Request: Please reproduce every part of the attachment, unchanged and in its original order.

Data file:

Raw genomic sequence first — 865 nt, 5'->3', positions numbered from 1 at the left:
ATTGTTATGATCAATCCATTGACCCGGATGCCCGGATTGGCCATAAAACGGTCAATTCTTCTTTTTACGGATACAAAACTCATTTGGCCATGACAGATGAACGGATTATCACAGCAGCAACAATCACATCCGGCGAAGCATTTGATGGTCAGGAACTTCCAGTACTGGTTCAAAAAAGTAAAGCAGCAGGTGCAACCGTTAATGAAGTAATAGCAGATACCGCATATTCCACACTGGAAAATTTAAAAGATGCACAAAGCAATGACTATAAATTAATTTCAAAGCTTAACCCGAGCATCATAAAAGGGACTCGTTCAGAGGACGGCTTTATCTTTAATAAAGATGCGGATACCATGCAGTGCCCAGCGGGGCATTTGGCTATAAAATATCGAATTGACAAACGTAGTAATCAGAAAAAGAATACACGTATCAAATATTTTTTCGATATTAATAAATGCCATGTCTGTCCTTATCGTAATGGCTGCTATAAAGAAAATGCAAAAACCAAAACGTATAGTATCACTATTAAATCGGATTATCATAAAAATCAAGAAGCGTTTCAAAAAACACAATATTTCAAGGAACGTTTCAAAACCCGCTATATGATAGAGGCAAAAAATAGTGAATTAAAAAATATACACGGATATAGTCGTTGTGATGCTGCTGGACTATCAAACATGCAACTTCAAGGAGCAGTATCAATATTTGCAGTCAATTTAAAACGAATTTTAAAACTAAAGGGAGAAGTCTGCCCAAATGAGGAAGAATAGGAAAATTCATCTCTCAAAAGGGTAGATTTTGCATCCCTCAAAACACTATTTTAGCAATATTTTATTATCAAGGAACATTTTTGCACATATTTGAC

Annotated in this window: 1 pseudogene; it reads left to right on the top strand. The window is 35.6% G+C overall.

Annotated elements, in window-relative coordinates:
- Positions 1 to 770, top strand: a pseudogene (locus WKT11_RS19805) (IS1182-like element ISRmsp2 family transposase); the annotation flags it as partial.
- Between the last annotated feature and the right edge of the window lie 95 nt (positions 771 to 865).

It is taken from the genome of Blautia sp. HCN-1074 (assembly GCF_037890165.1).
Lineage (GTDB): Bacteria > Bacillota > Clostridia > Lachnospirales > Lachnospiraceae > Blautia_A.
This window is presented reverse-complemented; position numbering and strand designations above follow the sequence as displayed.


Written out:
Raw genomic sequence first — 865 nt, 5'->3', positions numbered from 1 at the left:
ATTGTTATGATCAATCCATTGACCCGGATGCCCGGATTGGCCATAAAACGGTCAATTCTTCTTTTTACGGATACAAAACTCATTTGGCCATGACAGATGAACGGATTATCACAGCAGCAACAATCACATCCGGCGAAGCATTTGATGGTCAGGAACTTCCAGTACTGGTTCAAAAAAGTAAAGCAGCAGGTGCAACCGTTAATGAAGTAATAGCAGATACCGCATATTCCACACTGGAAAATTTAAAAGATGCACAAAGCAATGACTATAAATTAATTTCAAAGCTTAACCCGAGCATCATAAAAGGGACTCGTTCAGAGGACGGCTTTATCTTTAATAAAGATGCGGATACCATGCAGTGCCCAGCGGGGCATTTGGCTATAAAATATCGAATTGACAAACGTAGTAATCAGAAAAAGAATACACGTATCAAATATTTTTTCGATATTAATAAATGCCATGTCTGTCCTTATCGTAATGGCTGCTATAAAGAAAATGCAAAAACCAAAACGTATAGTATCACTATTAAATCGGATTATCATAAAAATCAAGAAGCGTTTCAAAAAACACAATATTTCAAGGAACGTTTCAAAACCCGCTATATGATAGAGGCAAAAAATAGTGAATTAAAAAATATACACGGATATAGTCGTTGTGATGCTGCTGGACTATCAAACATGCAACTTCAAGGAGCAGTATCAATATTTGCAGTCAATTTAAAACGAATTTTAAAACTAAAGGGAGAAGTCTGCCCAAATGAGGAAGAATAGGAAAATTCATCTCTCAAAAGGGTAGATTTTGCATCCCTCAAAACACTATTTTAGCAATATTTTATTATCAAGGAACATTTTTGCACATATTTGAC

Annotated in this window: 1 pseudogene; it reads left to right on the top strand. The window is 35.6% G+C overall.

Annotated elements, in window-relative coordinates:
- Positions 1 to 770, top strand: a pseudogene (locus WKT11_RS19805) (IS1182-like element ISRmsp2 family transposase); the annotation flags it as partial.
- Between the last annotated feature and the right edge of the window lie 95 nt (positions 771 to 865).

It is taken from the genome of Blautia sp. HCN-1074 (assembly GCF_037890165.1).
Lineage (GTDB): Bacteria > Bacillota > Clostridia > Lachnospirales > Lachnospiraceae > Blautia_A.
This window is presented reverse-complemented; position numbering and strand designations above follow the sequence as displayed.